Friday, January 17, 2014

Cryptocurrencies: The future of Bitcoin and its peers

The Bitcoin logo
Bitcoin is a name that most people have heard of. You might not have heard the term "cryptocurrency" or the names of other examples such as Litecoin, Peercoin or Dogecoin. Cryptocurrency refers to any currency type that uses cryptography to ensure the verifiability and in most cases, anonymity of all transactions. Bitcoin was the first modern cryptocurrency, but there have been many others. In fact, creating a new cryptocurrency is so easy that the proliferation of them is getting a bit out of control. A new currency introduced this month, for example, only has 42 possible coins that can be mined--an homage to Douglas Adams' Hitchhiker's Guide to the Galaxy comedy / science fiction series of novels. These vanity and joke currencies began after an Internet meme was turned into the only semi-serious cryptocurrency, "Dogecoin," which refers to the misspelling of "dog" often used on Web sites such as reddit.com.

So, is this just a silly and short-lived flurry of activity? Will Bitcoin and all it's silly ilk die off?


No.

Bitcoin is here to stay for a few simple reasons:

  1. There is no central organizational structure to Bitcoin or most other cryptocurrencies, so even if most people were to lose interest, the currency itself will continue on.
  2. Cryptocurrencies are durable. A wallet can be lost, permanently leaving a chunk of the currency unavailable, but it is never actually destroyed.
  3. There are too many people in the world who want to transact in a currency that isn't centralized.
This last item has been interpreted as a signal that cryptocurrencies are a vehicle for crime, and certainly crime has been a big consumer of Bitcoin and, to a lesser extent, other cryptocurrencies. But the value proposition is much larger than that. Sometimes perfectly legal activities in one area are constrained, financially, because of regulations in another. For example, right now in Colorado, marijuana is legal to sell, according to the state, but retailers can't deposit that money in banks because of Federal regulations. They can, however, transact in Bitcoins and transfer their holdings instantly, anywhere in the world: to an exchange like Mt. Gox or BTC-e or to a wholesaler for more product. Or they can simply hold the coins themselves (running much the same risk as holding cash, of course).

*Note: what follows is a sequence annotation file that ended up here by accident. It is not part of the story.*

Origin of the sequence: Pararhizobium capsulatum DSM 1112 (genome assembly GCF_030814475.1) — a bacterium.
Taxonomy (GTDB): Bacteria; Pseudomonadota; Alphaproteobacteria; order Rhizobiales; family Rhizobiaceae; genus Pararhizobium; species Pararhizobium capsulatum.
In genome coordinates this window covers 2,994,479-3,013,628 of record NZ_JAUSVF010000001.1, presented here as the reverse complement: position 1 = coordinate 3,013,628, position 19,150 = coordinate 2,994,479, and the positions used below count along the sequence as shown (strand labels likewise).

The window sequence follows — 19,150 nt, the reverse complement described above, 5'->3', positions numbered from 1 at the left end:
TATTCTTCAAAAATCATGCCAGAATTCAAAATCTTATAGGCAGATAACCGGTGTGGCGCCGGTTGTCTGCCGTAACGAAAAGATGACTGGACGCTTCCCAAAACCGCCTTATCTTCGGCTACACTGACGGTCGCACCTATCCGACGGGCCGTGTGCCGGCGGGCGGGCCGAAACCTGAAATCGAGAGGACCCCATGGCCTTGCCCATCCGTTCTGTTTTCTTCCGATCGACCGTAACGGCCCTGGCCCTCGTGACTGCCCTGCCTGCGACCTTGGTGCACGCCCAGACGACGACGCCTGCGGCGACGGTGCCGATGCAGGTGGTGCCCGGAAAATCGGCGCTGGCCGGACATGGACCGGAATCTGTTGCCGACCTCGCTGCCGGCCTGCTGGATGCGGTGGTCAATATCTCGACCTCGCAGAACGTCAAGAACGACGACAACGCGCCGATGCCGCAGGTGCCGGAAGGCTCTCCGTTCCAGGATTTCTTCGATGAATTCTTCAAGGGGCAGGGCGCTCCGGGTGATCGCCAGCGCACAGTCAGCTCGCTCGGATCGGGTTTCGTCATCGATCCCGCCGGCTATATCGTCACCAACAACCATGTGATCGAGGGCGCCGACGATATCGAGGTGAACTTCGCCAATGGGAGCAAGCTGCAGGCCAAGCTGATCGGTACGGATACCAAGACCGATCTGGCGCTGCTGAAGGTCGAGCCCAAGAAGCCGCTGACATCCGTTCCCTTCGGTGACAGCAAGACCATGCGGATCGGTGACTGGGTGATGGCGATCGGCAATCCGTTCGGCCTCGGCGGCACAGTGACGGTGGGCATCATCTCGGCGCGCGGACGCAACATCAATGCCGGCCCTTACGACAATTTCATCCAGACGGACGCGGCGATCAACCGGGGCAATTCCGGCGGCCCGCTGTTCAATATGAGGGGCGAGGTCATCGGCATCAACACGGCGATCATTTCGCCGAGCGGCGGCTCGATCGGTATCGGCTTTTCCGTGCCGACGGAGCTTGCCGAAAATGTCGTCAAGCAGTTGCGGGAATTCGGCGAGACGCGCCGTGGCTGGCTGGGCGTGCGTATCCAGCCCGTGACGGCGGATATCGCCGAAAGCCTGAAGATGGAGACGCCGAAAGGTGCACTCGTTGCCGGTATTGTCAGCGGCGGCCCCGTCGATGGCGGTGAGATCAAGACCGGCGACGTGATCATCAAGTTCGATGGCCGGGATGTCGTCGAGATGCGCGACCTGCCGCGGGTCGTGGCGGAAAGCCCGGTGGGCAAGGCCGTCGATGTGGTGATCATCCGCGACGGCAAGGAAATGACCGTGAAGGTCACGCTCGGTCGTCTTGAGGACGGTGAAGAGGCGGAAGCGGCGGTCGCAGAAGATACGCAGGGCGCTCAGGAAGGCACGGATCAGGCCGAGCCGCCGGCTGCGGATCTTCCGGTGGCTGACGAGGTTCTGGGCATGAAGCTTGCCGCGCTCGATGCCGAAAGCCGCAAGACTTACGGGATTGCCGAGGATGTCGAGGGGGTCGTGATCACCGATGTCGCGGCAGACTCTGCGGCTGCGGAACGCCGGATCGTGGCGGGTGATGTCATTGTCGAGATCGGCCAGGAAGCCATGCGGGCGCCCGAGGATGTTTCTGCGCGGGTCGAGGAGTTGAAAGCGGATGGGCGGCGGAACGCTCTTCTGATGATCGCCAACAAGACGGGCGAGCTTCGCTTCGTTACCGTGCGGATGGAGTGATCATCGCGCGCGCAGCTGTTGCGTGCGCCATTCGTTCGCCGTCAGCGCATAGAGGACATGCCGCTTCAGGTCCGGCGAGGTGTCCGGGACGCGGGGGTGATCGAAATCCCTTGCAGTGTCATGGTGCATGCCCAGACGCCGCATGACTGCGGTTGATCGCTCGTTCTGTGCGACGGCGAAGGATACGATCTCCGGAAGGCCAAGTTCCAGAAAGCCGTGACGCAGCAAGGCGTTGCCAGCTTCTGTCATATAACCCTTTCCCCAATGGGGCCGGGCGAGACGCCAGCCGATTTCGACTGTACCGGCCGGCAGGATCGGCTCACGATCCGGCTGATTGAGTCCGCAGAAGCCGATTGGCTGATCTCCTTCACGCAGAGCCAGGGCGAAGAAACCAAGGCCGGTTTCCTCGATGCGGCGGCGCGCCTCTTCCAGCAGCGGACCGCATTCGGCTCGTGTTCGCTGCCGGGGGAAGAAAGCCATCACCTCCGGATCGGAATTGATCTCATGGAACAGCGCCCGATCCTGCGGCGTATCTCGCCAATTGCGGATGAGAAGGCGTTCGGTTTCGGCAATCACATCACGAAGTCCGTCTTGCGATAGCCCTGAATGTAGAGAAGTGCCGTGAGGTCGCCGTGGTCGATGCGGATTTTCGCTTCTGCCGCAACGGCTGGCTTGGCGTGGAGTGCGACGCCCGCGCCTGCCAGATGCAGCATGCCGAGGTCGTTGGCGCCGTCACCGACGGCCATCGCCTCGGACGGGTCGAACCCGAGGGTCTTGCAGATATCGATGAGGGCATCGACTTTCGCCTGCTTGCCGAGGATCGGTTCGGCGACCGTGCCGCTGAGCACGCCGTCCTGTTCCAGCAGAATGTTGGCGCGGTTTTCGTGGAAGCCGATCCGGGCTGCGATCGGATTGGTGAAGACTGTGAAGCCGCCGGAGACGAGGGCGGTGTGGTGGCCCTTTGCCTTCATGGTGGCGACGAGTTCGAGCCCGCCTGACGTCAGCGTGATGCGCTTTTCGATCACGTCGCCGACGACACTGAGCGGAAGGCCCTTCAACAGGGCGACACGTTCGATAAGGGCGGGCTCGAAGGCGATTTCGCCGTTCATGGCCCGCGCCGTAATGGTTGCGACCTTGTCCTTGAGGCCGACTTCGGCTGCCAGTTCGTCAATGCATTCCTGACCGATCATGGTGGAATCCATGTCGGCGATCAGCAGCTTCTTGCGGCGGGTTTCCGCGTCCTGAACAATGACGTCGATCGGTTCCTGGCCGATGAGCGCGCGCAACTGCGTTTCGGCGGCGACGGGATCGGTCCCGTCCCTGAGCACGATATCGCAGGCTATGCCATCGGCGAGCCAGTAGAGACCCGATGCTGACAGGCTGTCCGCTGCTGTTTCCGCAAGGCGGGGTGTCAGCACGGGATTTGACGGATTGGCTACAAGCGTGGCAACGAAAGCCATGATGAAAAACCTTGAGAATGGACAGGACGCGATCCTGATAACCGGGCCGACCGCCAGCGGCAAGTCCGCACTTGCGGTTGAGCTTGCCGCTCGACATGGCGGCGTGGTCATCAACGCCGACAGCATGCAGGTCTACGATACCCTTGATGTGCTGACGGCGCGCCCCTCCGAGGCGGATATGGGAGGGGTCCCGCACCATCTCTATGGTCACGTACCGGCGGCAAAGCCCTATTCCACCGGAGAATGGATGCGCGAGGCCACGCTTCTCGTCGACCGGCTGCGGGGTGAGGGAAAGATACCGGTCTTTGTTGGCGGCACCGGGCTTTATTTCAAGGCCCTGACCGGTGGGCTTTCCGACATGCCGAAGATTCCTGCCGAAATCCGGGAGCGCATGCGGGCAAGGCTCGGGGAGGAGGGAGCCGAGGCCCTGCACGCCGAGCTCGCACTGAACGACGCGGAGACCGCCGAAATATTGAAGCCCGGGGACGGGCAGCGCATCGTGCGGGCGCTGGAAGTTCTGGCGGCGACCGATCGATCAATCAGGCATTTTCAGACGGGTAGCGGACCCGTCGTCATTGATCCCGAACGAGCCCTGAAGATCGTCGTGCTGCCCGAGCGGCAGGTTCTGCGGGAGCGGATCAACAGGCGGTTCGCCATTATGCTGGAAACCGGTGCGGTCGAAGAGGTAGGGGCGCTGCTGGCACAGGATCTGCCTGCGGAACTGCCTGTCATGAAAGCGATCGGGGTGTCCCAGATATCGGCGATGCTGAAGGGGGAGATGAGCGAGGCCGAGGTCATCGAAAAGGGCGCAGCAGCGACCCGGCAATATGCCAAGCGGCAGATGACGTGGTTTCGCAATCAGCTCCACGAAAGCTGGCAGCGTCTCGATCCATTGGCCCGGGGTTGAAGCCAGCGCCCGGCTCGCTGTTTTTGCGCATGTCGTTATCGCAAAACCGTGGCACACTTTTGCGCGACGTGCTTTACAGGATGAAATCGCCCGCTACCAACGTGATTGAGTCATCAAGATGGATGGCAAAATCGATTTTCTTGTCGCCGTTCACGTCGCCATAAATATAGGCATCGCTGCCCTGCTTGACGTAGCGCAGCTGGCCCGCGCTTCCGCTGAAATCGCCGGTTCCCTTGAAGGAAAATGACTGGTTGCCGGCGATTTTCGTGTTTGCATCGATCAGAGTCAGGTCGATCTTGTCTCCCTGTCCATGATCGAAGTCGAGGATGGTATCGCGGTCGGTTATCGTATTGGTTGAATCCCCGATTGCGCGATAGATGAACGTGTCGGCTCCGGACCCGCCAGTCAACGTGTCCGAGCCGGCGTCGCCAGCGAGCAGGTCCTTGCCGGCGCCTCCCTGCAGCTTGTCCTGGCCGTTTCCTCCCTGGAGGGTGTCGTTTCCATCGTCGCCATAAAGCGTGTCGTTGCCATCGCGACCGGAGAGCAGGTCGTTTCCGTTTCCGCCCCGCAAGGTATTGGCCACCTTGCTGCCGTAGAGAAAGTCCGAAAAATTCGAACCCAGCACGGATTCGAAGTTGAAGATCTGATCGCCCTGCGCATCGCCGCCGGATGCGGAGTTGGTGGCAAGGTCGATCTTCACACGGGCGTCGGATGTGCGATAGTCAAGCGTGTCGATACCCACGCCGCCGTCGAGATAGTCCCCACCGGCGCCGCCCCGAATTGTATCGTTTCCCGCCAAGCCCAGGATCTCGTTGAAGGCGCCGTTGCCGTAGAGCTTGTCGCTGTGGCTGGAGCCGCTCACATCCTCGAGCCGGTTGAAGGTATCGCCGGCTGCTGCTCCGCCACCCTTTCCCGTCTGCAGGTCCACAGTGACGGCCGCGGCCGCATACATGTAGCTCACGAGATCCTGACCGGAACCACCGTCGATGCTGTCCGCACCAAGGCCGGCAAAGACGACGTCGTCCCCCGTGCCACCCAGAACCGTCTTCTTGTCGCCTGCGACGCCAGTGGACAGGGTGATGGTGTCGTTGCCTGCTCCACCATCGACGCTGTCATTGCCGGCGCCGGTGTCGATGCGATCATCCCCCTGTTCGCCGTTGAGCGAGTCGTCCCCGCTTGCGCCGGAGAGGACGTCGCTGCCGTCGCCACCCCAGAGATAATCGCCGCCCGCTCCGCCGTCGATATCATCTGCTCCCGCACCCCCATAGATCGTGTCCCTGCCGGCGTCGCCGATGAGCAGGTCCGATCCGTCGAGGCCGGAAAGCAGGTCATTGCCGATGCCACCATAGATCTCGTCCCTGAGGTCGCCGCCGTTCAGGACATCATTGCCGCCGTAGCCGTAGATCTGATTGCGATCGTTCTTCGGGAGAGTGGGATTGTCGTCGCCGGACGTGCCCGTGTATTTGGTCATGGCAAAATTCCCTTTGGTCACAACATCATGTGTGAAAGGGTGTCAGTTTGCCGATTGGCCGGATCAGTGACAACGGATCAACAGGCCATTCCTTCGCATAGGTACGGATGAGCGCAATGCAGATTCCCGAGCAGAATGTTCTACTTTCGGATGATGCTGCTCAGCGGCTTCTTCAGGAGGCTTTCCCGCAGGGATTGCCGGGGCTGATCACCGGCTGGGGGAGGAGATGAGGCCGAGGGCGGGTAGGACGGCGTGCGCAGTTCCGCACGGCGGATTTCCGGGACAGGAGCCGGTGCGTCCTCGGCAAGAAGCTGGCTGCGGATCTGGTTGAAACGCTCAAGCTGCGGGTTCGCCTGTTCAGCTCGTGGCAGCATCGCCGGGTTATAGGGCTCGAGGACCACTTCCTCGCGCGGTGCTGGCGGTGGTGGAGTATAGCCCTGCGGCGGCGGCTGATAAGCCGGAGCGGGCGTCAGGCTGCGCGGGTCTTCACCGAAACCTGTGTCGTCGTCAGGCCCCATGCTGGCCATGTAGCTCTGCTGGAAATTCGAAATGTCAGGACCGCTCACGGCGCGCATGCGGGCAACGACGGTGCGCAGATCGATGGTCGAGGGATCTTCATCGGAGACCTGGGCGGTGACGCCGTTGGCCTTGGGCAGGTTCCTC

The real question is: how much value can a cryptocurrency have when anyone can create one? This question is important, not because it spells the end of cryptocurrency, but because it might be the beginning. What if, for example, the US Federal Reserve and Treasury Department announced tomorrow that they were minting their own form of cryptocurrency and that it would enjoy the full faith and credit of the US Federal Government? I think Bitcoin's value in USD would fall through the floor. In this way, cryptocurrency is just a new kind of paper to print money on. Eventually governments will get involved, and how they get involved will be very interesting to watch. I doubt that we'll see any one nation successfully introduce their own cryptocurrency, but I could see one with a very shaky economy decide to pin their physical currency to a cryptocurrency... That would be interesting. There are already some people pointing out that, in these weak economies, the transactional value of BTC (or B⃦) is massive to those parts of the world.

On the side of the lesser currencies, I think that the momentum of Bitcoin will continue to propel it forward, but alternatives like Litecoin and Peercoin will continue to have as much value as they introduce through innovation. Newer currencies will have a harder time getting established, but hat doesn't mean they're valueless. Essentially, we're in the land-grab stage of cryptocurrency development, and the real estate that these other currencies have carved out for themselves will only become more significant over time.